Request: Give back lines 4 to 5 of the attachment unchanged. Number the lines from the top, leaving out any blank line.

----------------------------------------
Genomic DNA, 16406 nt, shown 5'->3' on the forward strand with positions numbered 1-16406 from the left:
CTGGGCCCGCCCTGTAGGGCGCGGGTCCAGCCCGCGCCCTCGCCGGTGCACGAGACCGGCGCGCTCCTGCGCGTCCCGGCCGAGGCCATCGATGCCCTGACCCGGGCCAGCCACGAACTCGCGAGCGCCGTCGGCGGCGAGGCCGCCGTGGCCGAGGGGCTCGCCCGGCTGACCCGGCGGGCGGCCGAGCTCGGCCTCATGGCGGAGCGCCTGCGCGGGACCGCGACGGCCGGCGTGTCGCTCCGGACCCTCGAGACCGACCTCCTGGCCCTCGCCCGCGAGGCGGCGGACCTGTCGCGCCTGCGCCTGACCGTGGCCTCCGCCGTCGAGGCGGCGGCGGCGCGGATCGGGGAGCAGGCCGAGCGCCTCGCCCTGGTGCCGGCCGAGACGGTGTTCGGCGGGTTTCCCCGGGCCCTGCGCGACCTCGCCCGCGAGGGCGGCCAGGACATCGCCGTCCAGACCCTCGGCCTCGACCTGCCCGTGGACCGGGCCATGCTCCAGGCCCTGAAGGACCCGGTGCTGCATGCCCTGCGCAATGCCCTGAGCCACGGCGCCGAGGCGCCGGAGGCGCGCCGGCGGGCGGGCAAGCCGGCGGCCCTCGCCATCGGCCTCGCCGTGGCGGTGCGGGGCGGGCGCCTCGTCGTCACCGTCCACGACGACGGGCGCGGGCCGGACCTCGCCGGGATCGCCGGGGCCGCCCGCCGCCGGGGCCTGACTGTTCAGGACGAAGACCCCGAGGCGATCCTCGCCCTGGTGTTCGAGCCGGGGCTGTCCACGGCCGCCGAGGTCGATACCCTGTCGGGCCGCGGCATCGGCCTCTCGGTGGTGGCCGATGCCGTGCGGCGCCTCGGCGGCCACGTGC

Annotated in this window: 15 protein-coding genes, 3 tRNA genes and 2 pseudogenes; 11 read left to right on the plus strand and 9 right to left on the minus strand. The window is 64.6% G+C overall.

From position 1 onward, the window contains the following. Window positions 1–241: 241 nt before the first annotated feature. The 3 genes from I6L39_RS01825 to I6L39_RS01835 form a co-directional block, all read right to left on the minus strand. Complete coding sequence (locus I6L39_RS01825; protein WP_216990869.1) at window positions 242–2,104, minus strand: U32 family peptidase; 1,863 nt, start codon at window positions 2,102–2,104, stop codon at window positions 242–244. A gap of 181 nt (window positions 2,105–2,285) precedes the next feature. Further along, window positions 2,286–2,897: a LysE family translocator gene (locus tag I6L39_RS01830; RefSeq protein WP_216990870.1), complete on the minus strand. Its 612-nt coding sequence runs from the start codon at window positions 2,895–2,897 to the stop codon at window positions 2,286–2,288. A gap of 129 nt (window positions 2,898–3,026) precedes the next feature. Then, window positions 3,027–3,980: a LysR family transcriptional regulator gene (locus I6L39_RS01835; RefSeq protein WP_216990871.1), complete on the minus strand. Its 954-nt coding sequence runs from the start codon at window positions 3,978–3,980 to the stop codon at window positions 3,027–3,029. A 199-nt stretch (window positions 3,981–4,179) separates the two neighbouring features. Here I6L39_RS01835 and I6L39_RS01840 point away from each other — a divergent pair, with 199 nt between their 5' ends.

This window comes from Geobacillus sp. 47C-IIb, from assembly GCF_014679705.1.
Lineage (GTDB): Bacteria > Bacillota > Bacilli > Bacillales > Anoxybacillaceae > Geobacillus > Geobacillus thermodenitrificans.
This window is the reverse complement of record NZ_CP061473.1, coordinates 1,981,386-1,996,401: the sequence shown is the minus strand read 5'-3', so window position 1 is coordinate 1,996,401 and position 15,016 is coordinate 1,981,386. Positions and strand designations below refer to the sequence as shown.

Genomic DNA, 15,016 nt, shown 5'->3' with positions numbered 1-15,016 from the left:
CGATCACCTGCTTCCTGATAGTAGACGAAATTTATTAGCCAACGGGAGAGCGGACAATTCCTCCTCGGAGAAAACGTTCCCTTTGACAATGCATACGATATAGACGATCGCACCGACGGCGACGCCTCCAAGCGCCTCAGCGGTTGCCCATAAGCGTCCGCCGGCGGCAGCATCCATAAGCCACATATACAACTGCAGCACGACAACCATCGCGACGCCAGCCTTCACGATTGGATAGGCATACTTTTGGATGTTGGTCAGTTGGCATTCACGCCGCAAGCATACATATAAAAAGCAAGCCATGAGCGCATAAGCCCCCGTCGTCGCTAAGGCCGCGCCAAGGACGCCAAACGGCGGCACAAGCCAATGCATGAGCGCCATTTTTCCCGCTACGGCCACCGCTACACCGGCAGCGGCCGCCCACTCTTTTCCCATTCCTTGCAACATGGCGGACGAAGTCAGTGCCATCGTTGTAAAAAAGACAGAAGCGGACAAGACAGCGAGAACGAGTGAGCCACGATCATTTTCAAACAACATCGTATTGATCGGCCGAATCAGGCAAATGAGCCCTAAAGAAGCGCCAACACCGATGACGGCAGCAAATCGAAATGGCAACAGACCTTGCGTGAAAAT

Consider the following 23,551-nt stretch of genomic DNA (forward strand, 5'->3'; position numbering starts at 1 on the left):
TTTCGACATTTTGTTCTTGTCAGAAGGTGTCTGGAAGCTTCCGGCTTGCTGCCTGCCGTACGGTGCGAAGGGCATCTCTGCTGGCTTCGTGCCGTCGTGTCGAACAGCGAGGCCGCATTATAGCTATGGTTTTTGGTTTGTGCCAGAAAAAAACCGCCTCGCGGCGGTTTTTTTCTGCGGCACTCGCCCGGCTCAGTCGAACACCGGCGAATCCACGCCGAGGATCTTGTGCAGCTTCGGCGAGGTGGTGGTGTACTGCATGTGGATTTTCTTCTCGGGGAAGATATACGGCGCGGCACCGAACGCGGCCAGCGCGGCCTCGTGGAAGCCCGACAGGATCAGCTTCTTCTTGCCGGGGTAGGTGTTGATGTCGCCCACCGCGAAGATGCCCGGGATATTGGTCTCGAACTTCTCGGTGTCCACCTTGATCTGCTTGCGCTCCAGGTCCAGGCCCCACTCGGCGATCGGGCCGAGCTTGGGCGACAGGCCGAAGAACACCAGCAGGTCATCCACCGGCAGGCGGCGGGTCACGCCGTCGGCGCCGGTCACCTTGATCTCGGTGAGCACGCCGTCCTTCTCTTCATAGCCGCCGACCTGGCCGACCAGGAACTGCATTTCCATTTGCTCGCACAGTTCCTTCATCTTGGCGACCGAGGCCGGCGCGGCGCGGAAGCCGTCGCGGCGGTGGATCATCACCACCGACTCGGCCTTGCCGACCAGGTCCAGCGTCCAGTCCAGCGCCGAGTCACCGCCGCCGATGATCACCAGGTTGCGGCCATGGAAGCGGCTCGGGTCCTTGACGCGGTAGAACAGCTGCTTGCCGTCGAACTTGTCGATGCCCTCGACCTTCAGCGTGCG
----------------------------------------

From position 1 onward, the window contains the following. Window positions 1–241: 241 nt before the first annotated feature. The 3 genes from I6L39_RS01825 to I6L39_RS01835 form a co-directional block, all read right to left on the minus strand. Complete coding sequence (locus I6L39_RS01825; protein WP_216990869.1) at window positions 242–2,104, minus strand: U32 family peptidase; 1,863 nt, start codon at window positions 2,102–2,104, stop codon at window positions 242–244. A gap of 181 nt (window positions 2,105–2,285) precedes the next feature. Further along, window positions 2,286–2,897: a LysE family translocator gene (locus tag I6L39_RS01830; RefSeq protein WP_216990870.1), complete on the minus strand. Its 612-nt coding sequence runs from the start codon at window positions 2,895–2,897 to the stop codon at window positions 2,286–2,288. A gap of 129 nt (window positions 2,898–3,026) precedes the next feature. Then, window positions 3,027–3,980: a LysR family transcriptional regulator gene (locus I6L39_RS01835; RefSeq protein WP_216990871.1), complete on the minus strand. Its 954-nt coding sequence runs from the start codon at window positions 3,978–3,980 to the stop codon at window positions 3,027–3,029. A 199-nt stretch (window positions 3,981–4,179) separates the two neighbouring features. Here I6L39_RS01835 and I6L39_RS01840 point away from each other — a divergent pair, with 199 nt between their 5' ends.

This window comes from Geobacillus sp. 47C-IIb, from assembly GCF_014679705.1.